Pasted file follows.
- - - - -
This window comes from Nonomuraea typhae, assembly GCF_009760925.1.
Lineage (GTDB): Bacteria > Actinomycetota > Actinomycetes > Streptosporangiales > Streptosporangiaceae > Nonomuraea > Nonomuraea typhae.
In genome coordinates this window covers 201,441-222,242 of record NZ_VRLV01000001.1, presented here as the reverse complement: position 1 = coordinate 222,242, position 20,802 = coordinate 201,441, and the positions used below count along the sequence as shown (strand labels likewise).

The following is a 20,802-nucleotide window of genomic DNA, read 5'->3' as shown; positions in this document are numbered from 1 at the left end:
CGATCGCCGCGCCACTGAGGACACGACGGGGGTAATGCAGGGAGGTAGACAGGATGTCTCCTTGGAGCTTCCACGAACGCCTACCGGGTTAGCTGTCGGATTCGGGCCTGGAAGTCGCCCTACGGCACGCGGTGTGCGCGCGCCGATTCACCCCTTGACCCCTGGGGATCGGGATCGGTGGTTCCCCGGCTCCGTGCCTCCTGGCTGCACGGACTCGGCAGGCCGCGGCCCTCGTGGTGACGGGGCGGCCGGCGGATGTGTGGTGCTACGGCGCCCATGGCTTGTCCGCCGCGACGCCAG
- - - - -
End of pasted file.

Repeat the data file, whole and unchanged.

This window comes from Nonomuraea typhae, assembly GCF_009760925.1.
Lineage (GTDB): Bacteria > Actinomycetota > Actinomycetes > Streptosporangiales > Streptosporangiaceae > Nonomuraea > Nonomuraea typhae.
In genome coordinates this window covers 201,441-222,242 of record NZ_VRLV01000001.1, presented here as the reverse complement: position 1 = coordinate 222,242, position 20,802 = coordinate 201,441, and the positions used below count along the sequence as shown (strand labels likewise).

The following is a 20,802-nucleotide window of genomic DNA, read 5'->3' as shown; positions in this document are numbered from 1 at the left end:
CGATCGCCGCGCCACTGAGGACACGACGGGGGTAATGCAGGGAGGTAGACAGGATGTCTCCTTGGAGCTTCCACGAACGCCTACCGGGTTAGCTGTCGGATTCGGGCCTGGAAGTCGCCCTACGGCACGCGGTGTGCGCGCGCCGATTCACCCCTTGACCCCTGGGGATCGGGATCGGTGGTTCCCCGGCTCCGTGCCTCCTGGCTGCACGGACTCGGCAGGCCGCGGCCCTCGTGGTGACGGGGCGGCCGGCGGATGTGTGGTGCTACGGCGCCCATGGCTTGTCCGCCGCGACGCCAG